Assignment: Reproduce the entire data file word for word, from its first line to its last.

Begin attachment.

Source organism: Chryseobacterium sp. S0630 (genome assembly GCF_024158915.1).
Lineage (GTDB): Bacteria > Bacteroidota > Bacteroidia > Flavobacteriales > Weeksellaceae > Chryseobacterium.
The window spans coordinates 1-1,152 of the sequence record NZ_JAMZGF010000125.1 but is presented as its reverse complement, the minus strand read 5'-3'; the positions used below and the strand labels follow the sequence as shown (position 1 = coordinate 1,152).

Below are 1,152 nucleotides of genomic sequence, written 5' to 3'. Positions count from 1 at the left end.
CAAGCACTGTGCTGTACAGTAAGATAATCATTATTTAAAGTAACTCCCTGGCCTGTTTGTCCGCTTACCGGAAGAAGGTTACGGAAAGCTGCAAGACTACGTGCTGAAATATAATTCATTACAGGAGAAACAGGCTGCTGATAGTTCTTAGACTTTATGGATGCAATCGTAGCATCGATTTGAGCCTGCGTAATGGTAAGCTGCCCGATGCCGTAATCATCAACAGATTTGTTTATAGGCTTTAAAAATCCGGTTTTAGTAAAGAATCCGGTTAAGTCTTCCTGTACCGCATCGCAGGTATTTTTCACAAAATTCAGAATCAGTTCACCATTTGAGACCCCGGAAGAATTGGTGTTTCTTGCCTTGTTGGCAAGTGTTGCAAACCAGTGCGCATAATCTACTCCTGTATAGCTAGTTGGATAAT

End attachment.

Source organism: Chryseobacterium sp. S0630 (genome assembly GCF_024158915.1).
Lineage (GTDB): Bacteria > Bacteroidota > Bacteroidia > Flavobacteriales > Weeksellaceae > Chryseobacterium.
The window spans coordinates 1-1,152 of the sequence record NZ_JAMZGF010000125.1 but is presented as its reverse complement, the minus strand read 5'-3'; the positions used below and the strand labels follow the sequence as shown (position 1 = coordinate 1,152).

Below are 1,152 nucleotides of genomic sequence, written 5' to 3'. Positions count from 1 at the left end.
CAAGCACTGTGCTGTACAGTAAGATAATCATTATTTAAAGTAACTCCCTGGCCTGTTTGTCCGCTTACCGGAAGAAGGTTACGGAAAGCTGCAAGACTACGTGCTGAAATATAATTCATTACAGGAGAAACAGGCTGCTGATAGTTCTTAGACTTTATGGATGCAATCGTAGCATCGATTTGAGCCTGCGTAATGGTAAGCTGCCCGATGCCGTAATCATCAACAGATTTGTTTATAGGCTTTAAAAATCCGGTTTTAGTAAAGAATCCGGTTAAGTCTTCCTGTACCGCATCGCAGGTATTTTTCACAAAATTCAGAATCAGTTCACCATTTGAGACCCCGGAAGAATTGGTGTTTCTTGCCTTGTTGGCAAGTGTTGCAAACCAGTGCGCATAATCTACTCCTGTATAGCTAGTTGGATAAT